In Gilded Lives, Fatal Voyage, historian Hugh Brewster seamlessly interweaves personal narratives of the lost liner’s most fascinating people with a haunting account of the fateful maiden crossing.
Author: Hugh Brewster
Gilded Lives, Fatal Voyage takes us behind the paneled doors of the Titanic’s elegant private suites to present compelling, memorable portraits of her most notable passengers. The Titanic has often been called "An exquisite microcosm of the Edwardian era,” but until now, her story has not been presented as such. In Gilded Lives, Fatal Voyage, historian Hugh Brewster seamlessly interweaves personal narratives of the lost liner’s most fascinating people with a haunting account of the fateful maiden crossing. Employing scrupulous research and featuring 100 rarely seen photographs, he accurately depicts the ship’s brief life and tragic denouement and presents compelling, memorable portraits of her most notable passengers: millionaires John Jacob Astor and Benjamin Guggenheim; President Taft's closest aide, Major Archibald Butt; writer Helen Churchill Candee; the artist Frank Millet; movie actress Dorothy Gibson; the celebrated couturiere Lady Duff Gordon; aristocrat Noelle, the Countess of Rothes; and a host of other travelers. Through them, we gain insight into the arts, politics, culture, and sexual mores of a world both distant and near to our own. And with them, we gather on the Titanic’s sloping deck on that cold, starlit night and observe their all-too-human reactions as the disaster unfolds. More than ever, we ask ourselves, “What would we have done?”
29 some of the more prominent travelers were also given extra staterooms: Hugh Brewster, Gilded Lives, Fatal Voyage: The Titanic's First-Class Passengers and Their World (New York: Crown, 2012). p. 29 one female passenger from first ...
Author: Maggie Craddock
Publisher: New World Library
Category: Business & Economics
Today’s hardworking professionals are navigating sudden waves of financial stress, management shakeups, and downsizing. Using the experiences of Titanic survivors as a powerful metaphor, executive coach Maggie Craddock offers lessons for a transformative approach to our professional lives, one that recognizes that “every man for himself” doesn’t work long-term. Lifeboat is organized as a series of key questions we all need to ask ourselves when facing unexpected career disruption or difficult changes at our existing jobs. These questions help readers clarify their authentic priorities, assess the group energy that guides a particular workplace, and identify the type of job that will help them reach their true potential.
Author: Doris Kearns GoodwinPublish On: 2013-11-05
692 “In my own grief. . . close more-than-friend”: Marian Thayer to WHT, April 21, 1912, in Hugh Brewster, Gilded Lives, Fatal Voyage: The Titanic's First-Class Passengers and Their World (New York: Crown, 2012), pp. 309–10.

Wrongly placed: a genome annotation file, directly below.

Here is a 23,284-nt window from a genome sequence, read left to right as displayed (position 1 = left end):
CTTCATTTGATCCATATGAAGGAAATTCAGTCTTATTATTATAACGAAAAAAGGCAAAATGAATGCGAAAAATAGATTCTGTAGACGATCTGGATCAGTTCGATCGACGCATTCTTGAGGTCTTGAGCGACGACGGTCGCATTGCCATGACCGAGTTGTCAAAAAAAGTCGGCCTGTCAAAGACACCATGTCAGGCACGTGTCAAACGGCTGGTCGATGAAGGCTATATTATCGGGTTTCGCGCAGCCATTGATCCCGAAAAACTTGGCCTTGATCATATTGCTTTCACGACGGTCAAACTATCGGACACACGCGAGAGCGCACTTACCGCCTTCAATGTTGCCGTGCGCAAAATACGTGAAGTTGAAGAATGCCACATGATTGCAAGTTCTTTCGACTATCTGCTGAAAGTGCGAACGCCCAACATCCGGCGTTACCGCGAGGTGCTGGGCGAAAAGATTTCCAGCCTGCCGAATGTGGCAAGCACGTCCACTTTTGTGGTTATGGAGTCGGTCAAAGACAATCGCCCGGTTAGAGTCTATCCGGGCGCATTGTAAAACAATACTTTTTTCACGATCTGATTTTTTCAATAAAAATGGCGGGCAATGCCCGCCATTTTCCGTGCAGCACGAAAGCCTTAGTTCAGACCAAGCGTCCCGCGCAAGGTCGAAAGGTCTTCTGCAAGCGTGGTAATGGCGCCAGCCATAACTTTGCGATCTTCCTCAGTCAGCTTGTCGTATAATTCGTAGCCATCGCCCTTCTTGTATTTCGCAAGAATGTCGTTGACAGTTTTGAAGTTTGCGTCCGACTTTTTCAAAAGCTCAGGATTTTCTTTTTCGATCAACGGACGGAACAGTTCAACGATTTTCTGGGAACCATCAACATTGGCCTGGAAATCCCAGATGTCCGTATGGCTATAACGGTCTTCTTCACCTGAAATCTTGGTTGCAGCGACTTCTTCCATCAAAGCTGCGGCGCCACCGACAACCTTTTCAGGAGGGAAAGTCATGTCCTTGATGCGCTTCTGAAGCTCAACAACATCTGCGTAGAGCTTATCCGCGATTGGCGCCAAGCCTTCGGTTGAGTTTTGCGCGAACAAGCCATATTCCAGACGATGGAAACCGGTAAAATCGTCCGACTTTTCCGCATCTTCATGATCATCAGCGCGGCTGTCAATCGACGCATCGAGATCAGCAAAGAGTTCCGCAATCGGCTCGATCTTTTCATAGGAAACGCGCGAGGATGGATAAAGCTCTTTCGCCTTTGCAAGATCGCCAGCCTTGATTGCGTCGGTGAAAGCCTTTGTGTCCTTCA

Author: Doris Kearns Goodwin
Publisher: Simon and Schuster
Category: BIOGRAPHY & AUTOBIOGRAPHY
Focusing on the broken friendship between Teddy Roosevelt and his chosen successor, William Howard Taft, a Pulitzer Prize-winning historian revisits the Progressive Era during which Roosevelt wielded the Bully Pulpit to challenge and triumph over abusive monopolies, political bosses and corrupt money brokers only to see it compromised by Taft. (This book was previously featured in Forecast.)
The Stars Down to Earth. New York: Routledge, 2002. Allen, Barbara L. Uneasy Alchemy: Citizens and Experts in Louisiana's Chemical Corridor Disputes. ... Gilded Lives, Fatal Voyage: The Titanic's First-Class Passengers and Their World.
Author: Bob Johnson
Publisher: Johns Hopkins University Press
Category: Technology & Engineering
An audacious revision to the history of modernity, Mineral Rites shows how fossil fuels operate at the level of infrapolitics and how they permeate life as second nature.
The Race to Save the RMS Titanic William Hazelgrove. Bibliography. “Aid Reaches Titanic Passengers Taken Off.” Brooklyn Daily Times, April 15, 1912. ... Gilded Lives Fatal Voyage: The Titanic's First-Class Passengers and Their World.
Author: William Hazelgrove
Publisher: Rowman & Littlefield
One hundred and sixty minutes. That is all the time rescuers would have before the largest ship in the world slipped beneath the icy Atlantic. There was amazing heroism and astounding incompetence against the backdrop of the most advanced ship in history sinking by inches with luminaries from all over the world. It is a story of a network of wireless operators on land and sea who desperately sent messages back and forth across the dark frozen North Atlantic to mount a rescue mission. More than twenty-eight ships would be involved in the rescue of Titanic survivors along with four different countries. At the heart of the rescue are two young Marconi operators, Jack Phillips 25 and Harold Bride 22, tapping furiously and sending electromagnetic waves into the black night as the room they sat in slanted toward the icy depths and not stopping until the bone numbing water was around their ankles. Then they plunged into the water after coordinating the largest rescue operation the maritime world had ever seen and thereby saving 710 people by their efforts. The race to save the largest ship in the world from certain death would reveal both heroes and villains. It would begin at 11:40 PM on April 14, when the iceberg was struck and would end at 2:20 AM April 15, when her lights blinked out and left 1500 people thrashing in 25-degree water. Although the race to save Titanic survivors would stretch on beyond this, most people in the water would die, but the amazing thing is that of the 2229 people, 710 did not and this was the success of the Titanic rescue effort. We see the Titanic as a great tragedy but a third of the people were rescued and the only reason every man, woman, and child did not succumb to the cold depths is due to Jack Phillips and Harold McBride in an insulated telegraph room known as the Silent Room. These two men tapping out CQD and SOS distress codes while the ship took on water at the rate of 400 tons per minute from a three-hundred-foot gash would inaugurate the most extensive rescue operation in maritime history using the cutting-edge technology of the time, wireless.
Author: Mitchell Newton-MatzaPublish On: 2014-03-26
On April 19, Margaret Brown set up Titanic Survivors Committee in her RitzCarlton suite as the senate inquiry commenced at the Waldorf-Astoria. ... Gilded Lives, Fatal Voyage: The Titanic's First-Class Passengers and Their World.
Author: Mitchell Newton-Matza